If you’re searching to learn if dogs can get period cramps, you’ve come to the right place!
In this Digdoggy.com guide, you’ll learn:
- If your dog is having period cramps
- How to relieve your dog’s period cramps
- What to give your dog during this time
And much more!
Having stomach cramps is no fun, and if you see your dog stretching out from stomach pain during their period (better known as a dog’s heat cycle), then it’s time to dig further and find out exactly what’s going on.
Do Dogs Get Period Cramps?
Yes, female dogs do get cramps during their periods. Perhaps the process is not identical to human cramps, but similar nonetheless. This usually begins at around 6 months of age and then every 180 days thereafter but may vary from pet to pet.
This is an opportunity where we, as her human owner can help make her comfortable, relaxed, and calm.
Indulge your dog by providing her with an extra soft pillow, some quality time, and dog treats during her time of heat, especially if she is going through this for the first time.
what are the symptoms of a dog period cramp?
Symptoms and signs of cramps during periods include a swollen vulva, blood-tinged discharge, and excessive urinating. However, this can also be reflected in misbehavior, aggression, painting, or crying.
She may also be more receptive to male dogs, distracted and nervous. She may even go after your male dogs herself until her period is over. This lasts for around 3-weeks. The discharge turns pink and she may become pregnant even after the second week.
How Do Period Cramps in dogs work in Humans?
What causes period cramps in your pooch is not exactly the same as what causes them in humans. In humans, prostaglandins which are substances like hormones cause dysmenorrhea, also known as period cramps.
This causes contraction of the walls of the uterus to shed its lining, which essentially, is what a period is. Often, cramps are associated with higher prostaglandin levels.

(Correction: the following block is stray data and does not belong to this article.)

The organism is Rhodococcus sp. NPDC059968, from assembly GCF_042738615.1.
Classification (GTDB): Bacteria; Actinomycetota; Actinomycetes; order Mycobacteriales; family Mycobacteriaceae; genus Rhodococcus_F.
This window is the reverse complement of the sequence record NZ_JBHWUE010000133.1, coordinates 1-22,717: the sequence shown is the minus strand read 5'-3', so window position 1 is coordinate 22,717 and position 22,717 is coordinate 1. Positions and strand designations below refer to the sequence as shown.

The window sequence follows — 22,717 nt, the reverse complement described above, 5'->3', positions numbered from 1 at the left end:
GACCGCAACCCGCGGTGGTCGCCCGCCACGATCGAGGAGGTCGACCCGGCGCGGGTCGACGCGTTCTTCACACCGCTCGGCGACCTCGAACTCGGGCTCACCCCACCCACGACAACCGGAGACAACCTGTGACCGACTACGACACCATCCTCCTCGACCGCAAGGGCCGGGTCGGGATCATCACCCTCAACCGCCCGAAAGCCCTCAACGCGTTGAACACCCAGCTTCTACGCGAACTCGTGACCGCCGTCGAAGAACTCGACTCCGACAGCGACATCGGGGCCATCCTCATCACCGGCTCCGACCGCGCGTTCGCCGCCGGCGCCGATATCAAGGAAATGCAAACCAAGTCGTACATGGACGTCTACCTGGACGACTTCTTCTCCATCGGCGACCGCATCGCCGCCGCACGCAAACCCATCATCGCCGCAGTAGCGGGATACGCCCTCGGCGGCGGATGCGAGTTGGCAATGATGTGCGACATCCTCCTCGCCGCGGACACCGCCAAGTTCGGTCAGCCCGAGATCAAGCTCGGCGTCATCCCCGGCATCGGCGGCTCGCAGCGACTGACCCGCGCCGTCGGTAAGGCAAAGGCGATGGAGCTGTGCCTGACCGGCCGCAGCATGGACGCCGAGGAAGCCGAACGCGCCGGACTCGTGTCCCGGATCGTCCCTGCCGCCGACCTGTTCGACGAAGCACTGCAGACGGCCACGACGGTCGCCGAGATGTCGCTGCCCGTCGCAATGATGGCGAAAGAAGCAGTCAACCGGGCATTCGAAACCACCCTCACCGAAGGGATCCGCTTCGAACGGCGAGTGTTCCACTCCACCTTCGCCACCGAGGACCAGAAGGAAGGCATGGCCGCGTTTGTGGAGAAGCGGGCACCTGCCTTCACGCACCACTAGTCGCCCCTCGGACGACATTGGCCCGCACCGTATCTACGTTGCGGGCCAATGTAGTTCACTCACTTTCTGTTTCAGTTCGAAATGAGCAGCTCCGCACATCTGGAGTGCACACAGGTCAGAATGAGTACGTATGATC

You might say that the natural process of uterus walls being shed each month is what causes period cramps in humans.
Of course, your she-dog is physically different from humans. Remember, however, that the process of reproduction is quite similar.
Since they can’t verbally express themselves, however, the general agreement is that a female dog that goes through heat is not unlike human discomfort during their menstruation cycle.
It is presumed that the cramps that contractions caused in a human’s uterine walls are more or less what goes on in your dog’s uterus during the heat cycle, as well.
Remember, though that humans’ and canines’ reproductive systems are similar but not the same. In humans, menstruation suggests that no fertilization has occurred.
However, in dogs, it is the opposite. When your dog begins bleeding or having a period, this begins her heat cycle which means that she is receptive to the possibility of becoming pregnant.
Thus, they are not shedding the lining of their uterus. Rather, instead of getting rid of their linings, they tend to reabsorb it.
The heat cycle is when the hormone estrogen triggers the blood vessels of the uterus to be extremely permeable.
It leaks through a diapedesis process and causes a discharge of blood. This process does not involve muscle spasms or contractions. Rather, diapedesis is a passive process.
When your dog starts crying and is in heat at the same time, it can be due to the hormonal changes and discomfort she feels while she is in heat.
Her crying can also attract male dogs and act as a mating call.
What Can You Give A Dog To Relieve Menstrual Cramps?
Your vet can prescribe something after an examination to help with the pain. However, when your vet is out of town, knowing what to buy ahead of time does come in handy.
You can give your dog non-steroidal anti-inflammatory drugs designed for dogs called NSAID’s. These reduce fever, pain, and inflammation.
Your vet may even prescribe aspirin, which is an NSAID to your pet, under strict supervision. the list of NSAIDs for dogs includes Metacam, Previcox, Deramaxx, Rimadyl, or Novox.
Your vet will prescribe these for your pet if needed. If your dog is taking these medications for the first time, watch out for possible side effects including vomiting, diarrhea, digestive issues, skin redness, loss of appetite, and changes in behavior.
hemp seed and CBD oil
Recently, hemp seed and CBD oil have also been administered to dogs to treat pain.
Oils, supplements, and treats that contain cannabis contain cannabinoids which are pain relievers. CBD comes from the stalks, leaves, and flowers of the hemp plant.
On the other hand, the oil of hemp seeds is extracted from the seeds and contains low CBD levels.
Even with no formal research regarding hemp seed oil or CBD oil products, many pet owners have testified and seen great results. Talk to your veterinarian if you want to use hemp seed oil or CBD to treat your dog’s pain.